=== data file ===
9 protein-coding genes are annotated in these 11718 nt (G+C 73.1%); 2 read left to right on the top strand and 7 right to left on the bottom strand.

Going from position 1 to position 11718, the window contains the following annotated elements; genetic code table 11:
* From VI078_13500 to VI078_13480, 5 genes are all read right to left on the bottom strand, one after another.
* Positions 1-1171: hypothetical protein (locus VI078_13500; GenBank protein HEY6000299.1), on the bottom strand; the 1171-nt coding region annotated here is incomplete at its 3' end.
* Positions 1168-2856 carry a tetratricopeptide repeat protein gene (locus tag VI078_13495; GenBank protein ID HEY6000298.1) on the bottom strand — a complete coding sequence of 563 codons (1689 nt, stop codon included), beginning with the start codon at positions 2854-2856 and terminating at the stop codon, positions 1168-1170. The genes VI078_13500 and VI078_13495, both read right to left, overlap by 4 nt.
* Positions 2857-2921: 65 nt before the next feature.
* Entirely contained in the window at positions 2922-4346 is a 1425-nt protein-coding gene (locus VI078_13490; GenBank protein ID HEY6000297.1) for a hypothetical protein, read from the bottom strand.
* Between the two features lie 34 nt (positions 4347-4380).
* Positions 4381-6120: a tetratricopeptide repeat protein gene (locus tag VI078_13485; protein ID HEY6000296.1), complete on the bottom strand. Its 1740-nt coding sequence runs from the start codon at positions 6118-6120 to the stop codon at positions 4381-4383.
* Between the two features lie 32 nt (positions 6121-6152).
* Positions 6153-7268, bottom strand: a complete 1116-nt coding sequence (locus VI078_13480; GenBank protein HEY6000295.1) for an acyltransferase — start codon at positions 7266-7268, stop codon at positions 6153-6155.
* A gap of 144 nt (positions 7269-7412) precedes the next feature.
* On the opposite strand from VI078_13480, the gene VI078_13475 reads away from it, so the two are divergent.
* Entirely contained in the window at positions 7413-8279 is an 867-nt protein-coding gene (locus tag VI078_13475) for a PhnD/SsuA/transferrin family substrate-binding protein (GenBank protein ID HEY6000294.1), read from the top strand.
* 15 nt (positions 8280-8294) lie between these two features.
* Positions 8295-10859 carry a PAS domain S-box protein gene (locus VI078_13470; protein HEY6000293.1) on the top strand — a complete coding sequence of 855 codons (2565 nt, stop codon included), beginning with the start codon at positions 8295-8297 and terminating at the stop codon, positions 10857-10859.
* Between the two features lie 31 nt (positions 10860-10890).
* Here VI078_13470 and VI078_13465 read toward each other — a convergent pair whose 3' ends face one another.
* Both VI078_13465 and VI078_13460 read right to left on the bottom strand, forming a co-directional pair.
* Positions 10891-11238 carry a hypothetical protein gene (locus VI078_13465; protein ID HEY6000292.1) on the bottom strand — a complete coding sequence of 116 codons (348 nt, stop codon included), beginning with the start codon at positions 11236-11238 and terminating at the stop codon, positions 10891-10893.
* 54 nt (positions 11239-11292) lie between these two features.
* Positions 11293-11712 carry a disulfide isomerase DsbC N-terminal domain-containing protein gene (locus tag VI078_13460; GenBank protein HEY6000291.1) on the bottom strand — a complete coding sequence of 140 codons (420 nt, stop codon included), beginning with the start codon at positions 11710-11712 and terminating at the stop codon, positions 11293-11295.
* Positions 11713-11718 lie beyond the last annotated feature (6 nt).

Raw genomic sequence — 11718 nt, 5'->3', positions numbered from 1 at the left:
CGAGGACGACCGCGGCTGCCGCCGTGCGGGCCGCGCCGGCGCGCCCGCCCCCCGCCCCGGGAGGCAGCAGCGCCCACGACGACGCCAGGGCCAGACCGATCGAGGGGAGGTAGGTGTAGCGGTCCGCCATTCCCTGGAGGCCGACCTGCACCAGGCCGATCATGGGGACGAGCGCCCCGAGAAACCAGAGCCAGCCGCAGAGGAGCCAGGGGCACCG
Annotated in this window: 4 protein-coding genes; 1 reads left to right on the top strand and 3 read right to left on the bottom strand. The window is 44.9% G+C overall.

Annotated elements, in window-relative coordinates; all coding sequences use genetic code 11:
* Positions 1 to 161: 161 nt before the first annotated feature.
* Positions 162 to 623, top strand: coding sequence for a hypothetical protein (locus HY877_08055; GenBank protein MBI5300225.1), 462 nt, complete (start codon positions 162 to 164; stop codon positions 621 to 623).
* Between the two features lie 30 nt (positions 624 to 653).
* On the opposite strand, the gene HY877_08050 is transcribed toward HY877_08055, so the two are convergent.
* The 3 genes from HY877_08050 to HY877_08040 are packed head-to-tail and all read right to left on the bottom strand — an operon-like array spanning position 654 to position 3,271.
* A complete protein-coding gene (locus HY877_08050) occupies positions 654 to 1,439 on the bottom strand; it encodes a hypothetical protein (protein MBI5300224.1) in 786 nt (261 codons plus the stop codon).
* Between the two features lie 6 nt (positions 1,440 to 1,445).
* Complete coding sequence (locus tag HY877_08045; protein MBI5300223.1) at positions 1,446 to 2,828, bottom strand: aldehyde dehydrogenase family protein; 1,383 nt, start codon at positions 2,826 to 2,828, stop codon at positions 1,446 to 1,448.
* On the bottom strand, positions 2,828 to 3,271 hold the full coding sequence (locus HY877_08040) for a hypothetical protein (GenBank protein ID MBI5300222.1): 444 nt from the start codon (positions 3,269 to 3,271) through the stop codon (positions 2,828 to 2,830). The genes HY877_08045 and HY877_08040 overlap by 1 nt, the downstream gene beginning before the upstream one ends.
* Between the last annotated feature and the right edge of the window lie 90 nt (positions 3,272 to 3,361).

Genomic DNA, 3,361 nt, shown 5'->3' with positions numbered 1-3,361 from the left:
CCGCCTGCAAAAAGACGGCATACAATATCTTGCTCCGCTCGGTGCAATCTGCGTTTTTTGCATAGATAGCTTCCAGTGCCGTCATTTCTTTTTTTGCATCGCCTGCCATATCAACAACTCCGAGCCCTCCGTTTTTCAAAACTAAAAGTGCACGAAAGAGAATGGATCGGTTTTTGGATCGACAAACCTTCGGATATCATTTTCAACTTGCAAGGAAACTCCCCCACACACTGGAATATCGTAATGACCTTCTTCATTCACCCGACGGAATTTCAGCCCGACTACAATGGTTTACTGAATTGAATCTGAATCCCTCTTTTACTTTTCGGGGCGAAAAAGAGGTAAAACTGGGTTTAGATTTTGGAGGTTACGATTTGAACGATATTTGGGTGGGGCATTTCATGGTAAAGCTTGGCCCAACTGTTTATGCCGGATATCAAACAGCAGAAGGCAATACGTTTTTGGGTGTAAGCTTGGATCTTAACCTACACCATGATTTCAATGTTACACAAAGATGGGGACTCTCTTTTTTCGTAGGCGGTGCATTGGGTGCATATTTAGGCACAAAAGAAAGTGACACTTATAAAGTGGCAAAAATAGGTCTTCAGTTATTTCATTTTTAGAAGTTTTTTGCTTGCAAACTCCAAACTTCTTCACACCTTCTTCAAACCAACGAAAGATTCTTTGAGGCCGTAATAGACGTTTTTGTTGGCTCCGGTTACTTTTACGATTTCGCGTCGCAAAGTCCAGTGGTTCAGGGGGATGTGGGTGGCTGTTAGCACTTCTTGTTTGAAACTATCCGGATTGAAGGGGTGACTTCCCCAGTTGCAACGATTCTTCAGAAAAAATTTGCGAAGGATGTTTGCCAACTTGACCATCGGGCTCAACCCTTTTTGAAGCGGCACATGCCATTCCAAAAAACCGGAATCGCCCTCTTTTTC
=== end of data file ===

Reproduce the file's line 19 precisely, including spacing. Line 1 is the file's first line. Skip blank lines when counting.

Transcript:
* Both VI078_13465 and VI078_13460 read right to left on the bottom strand, forming a co-directional pair.